Ilan Bluman of Colombia capped a spectacular day of international competition, topping a five-country jump-off on his way to the win in the $40,000 Amalaya Investments CSI3* Grand Prix at the Bourbon International, part of the Split Rock Jumping Tour.
A field of 49 started the class and five, representing five different countries, were able to turn in clear efforts to make it to the jump-off. Bluman was the first to go in the jump-off with Ladriano Z, owned by Blue Star Investments. His clear round in 35.83 seconds proved to be the only faultless ride.
U.S. Olympic veteran Peter Leone, Greenwich, CT, and Wayfarer completed the course with four faults in a time of 36.45 to claim second place. Daniel Bedoya of Bolivia aboard Quattro placed third with four faults in a time of 37.01. Freddie Vazques of Puerto Rico and Bachelor 4 placed fourth with four faults in 38.00 and fifth place went to Daniel Coyle of Ireland, with Ridley, who finished in the fastest time of 35.39 but with two rails down for eight faults.
"It is my first time winning an FEI ranking class," said Bluman, 27. "It is truly a special moment for me. It was a really hard course. The time allowed was tight. I was talking with my cousin (two-time Olympic veteran Daniel Bluman) before the jump-off and I just wanted to go clear, I didn't want to try to go fast. My horse is not the fastest horse so I just wanted to go clear and make a nice course. The other ones tried to beat me and they couldn't. They had rails down. My horse jumped really well and I am so happy."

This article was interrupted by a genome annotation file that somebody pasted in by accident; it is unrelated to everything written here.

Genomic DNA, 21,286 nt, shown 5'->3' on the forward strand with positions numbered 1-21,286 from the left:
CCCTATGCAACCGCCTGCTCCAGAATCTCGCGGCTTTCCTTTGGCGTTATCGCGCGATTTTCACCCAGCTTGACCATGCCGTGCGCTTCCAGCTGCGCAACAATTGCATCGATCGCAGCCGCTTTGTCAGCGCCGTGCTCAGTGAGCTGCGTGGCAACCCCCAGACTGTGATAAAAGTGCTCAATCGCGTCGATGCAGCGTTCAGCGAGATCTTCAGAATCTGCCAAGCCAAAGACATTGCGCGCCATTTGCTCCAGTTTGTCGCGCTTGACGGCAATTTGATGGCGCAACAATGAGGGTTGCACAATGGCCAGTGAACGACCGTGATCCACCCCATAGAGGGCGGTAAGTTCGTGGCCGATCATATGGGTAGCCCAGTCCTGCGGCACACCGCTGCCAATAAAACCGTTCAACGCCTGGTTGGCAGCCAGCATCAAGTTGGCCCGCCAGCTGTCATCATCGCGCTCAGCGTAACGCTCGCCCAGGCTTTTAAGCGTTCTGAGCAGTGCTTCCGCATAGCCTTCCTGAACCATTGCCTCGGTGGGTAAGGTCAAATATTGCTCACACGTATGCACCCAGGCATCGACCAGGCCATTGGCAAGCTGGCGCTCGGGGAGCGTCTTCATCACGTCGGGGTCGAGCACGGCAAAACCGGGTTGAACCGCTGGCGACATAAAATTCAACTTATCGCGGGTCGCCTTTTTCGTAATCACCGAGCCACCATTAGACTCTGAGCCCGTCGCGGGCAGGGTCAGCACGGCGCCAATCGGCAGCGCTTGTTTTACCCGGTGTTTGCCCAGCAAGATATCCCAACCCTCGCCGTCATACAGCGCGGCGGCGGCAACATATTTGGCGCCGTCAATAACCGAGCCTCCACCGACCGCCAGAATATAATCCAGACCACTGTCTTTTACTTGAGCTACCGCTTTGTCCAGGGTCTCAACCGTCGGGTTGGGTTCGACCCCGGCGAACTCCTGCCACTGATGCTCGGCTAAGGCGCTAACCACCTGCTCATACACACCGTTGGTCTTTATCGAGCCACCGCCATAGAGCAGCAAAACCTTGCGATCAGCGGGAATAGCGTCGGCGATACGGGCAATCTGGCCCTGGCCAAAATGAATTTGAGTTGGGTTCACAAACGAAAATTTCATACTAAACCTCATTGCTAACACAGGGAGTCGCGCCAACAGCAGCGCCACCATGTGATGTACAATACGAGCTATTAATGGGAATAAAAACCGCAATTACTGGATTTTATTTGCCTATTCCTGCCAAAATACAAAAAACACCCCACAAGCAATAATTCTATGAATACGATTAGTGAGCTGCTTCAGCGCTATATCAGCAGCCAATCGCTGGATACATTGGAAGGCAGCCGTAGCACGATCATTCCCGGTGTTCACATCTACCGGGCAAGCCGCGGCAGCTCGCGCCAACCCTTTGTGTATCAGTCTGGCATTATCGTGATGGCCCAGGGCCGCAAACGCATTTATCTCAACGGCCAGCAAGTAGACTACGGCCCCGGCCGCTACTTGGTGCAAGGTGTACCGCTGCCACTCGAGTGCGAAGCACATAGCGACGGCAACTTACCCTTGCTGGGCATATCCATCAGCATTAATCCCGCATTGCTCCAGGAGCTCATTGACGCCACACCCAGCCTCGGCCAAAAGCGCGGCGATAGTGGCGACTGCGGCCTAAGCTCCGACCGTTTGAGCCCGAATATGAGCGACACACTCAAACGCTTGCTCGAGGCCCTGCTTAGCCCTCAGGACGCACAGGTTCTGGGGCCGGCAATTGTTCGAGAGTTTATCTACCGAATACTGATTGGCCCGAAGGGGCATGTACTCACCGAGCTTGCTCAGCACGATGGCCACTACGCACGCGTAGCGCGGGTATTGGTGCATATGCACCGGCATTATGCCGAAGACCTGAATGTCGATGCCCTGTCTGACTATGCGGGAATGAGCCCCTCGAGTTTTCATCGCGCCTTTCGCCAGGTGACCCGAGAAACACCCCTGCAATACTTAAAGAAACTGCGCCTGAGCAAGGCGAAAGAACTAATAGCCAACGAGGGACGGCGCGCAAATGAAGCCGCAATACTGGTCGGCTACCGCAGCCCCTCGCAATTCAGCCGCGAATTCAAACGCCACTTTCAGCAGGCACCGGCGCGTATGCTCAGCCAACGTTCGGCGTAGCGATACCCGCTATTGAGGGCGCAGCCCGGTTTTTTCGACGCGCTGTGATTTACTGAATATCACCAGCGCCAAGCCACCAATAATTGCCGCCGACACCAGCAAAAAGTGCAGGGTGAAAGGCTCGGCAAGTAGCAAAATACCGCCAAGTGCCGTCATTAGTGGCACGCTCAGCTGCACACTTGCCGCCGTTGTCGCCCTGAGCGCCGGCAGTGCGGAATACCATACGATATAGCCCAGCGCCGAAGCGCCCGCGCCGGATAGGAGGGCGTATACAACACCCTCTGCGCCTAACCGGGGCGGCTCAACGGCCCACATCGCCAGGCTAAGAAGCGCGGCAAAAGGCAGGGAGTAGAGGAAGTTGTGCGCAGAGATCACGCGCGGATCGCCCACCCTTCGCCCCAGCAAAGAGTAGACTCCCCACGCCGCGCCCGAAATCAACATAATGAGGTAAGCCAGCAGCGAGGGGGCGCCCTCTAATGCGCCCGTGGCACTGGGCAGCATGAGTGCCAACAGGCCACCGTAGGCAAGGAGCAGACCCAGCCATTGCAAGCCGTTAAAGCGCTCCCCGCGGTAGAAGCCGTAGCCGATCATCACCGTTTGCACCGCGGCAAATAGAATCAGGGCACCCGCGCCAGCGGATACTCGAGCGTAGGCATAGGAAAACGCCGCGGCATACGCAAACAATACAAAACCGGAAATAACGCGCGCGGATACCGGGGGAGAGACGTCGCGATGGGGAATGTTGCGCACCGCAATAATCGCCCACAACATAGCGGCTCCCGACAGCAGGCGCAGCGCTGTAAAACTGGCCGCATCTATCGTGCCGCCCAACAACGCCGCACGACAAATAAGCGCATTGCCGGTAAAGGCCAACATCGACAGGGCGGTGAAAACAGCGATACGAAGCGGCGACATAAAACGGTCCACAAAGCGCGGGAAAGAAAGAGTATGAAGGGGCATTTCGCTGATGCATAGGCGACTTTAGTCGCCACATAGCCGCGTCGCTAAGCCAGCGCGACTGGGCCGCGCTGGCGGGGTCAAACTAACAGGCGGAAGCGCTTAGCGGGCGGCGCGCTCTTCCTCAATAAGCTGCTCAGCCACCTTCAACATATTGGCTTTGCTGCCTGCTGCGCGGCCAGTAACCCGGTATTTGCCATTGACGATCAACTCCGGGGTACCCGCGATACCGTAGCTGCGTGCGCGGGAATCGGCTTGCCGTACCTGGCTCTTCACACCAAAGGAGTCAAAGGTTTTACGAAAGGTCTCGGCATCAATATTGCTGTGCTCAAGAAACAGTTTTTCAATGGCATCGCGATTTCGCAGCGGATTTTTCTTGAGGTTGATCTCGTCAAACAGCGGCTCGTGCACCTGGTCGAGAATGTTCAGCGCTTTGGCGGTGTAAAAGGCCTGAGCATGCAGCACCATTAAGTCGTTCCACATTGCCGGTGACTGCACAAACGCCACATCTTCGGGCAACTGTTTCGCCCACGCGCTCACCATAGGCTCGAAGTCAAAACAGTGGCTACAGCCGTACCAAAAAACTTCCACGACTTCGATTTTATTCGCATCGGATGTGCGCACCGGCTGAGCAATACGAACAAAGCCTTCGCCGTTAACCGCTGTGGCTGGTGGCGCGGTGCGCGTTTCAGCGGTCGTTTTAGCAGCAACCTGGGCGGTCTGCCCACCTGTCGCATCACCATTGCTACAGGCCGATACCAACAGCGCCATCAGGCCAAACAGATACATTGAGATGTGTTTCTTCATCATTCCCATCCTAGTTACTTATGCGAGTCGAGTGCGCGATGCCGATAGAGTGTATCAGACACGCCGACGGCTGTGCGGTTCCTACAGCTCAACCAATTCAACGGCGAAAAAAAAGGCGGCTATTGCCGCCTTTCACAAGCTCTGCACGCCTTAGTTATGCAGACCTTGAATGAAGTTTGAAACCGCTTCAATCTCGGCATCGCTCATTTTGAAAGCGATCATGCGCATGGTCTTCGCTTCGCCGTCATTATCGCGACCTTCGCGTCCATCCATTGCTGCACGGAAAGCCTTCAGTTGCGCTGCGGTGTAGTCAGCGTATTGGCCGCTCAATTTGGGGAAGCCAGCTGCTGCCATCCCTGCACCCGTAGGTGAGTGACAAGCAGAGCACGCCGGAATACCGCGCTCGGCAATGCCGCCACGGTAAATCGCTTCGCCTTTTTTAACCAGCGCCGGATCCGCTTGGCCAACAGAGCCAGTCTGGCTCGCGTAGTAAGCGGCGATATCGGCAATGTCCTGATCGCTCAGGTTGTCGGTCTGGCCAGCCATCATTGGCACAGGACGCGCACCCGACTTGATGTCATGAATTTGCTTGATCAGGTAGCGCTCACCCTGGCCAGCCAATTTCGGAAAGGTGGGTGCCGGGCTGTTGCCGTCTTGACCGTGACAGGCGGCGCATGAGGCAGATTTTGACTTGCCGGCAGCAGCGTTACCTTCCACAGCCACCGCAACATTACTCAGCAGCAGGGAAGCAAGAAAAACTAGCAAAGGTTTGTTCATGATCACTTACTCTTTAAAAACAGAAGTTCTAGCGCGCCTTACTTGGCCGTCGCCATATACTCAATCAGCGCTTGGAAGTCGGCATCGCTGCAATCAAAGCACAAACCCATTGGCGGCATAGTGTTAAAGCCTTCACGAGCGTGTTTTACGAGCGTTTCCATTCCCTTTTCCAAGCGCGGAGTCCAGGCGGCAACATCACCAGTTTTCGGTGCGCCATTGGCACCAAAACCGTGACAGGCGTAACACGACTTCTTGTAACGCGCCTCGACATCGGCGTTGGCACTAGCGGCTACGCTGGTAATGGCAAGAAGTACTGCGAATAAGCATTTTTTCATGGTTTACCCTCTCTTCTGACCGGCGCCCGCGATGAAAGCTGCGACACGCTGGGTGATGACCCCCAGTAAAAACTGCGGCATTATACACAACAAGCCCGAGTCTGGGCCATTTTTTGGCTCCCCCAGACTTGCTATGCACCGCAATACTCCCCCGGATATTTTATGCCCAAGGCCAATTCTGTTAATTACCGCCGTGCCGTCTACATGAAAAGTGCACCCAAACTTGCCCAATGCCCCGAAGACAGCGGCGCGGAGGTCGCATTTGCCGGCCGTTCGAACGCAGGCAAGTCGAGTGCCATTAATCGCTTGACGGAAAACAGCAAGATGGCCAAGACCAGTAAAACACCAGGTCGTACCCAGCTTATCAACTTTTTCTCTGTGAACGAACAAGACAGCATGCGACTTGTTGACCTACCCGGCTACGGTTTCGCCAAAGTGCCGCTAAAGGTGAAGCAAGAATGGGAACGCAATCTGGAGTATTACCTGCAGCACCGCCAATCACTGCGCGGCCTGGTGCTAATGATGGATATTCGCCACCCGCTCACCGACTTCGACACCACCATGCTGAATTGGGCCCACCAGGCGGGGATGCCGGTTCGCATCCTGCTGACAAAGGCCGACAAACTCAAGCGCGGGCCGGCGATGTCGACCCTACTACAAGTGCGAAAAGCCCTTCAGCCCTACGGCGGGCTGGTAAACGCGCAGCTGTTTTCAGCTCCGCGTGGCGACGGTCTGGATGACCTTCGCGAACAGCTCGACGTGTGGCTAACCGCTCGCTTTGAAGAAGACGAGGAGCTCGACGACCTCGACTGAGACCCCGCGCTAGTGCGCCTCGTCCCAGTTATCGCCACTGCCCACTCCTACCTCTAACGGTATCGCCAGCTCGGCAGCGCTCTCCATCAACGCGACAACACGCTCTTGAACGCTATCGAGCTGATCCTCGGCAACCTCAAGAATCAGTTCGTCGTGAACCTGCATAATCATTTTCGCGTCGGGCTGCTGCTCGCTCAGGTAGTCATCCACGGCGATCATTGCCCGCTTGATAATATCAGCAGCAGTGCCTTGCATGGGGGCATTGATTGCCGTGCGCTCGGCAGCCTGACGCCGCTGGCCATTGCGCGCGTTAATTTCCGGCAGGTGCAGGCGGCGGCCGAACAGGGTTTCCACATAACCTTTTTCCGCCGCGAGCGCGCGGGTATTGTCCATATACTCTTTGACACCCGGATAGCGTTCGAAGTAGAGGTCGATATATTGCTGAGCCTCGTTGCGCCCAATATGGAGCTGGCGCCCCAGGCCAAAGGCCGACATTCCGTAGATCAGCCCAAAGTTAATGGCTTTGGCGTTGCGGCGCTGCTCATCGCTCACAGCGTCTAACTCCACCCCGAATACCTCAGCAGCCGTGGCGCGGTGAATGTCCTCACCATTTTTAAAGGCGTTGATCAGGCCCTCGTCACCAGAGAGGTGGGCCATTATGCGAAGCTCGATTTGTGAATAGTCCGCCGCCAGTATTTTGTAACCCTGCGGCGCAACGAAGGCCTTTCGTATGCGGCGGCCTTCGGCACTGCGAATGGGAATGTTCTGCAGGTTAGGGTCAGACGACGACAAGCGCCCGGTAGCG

Earlier in the day, the Irish national anthem was heard across the showgrounds for the second day in a row as David O'Brien who hails from Galway, Ireland, and Spy Coast Farms' O'Splendido won the $5,000 L.V. Harkness & Co. 1.40 Meter Jumper class with a clear round in a time of 60.741seconds.
"This horse has had two wins now in FEI shows," said O'Brien. "The course worked out for me. The first line I left one out and at the end of the course I left another one out from 7 to 8. He is a very quick horse and can leave strides out and be a little tighter. We have a lot of young horses coming up at Spy Coast and I am lucky to be at a farm that is trying to bring the breeding to the US."
Source: Press release from Classic Communications // Picture provided by Classic Communications
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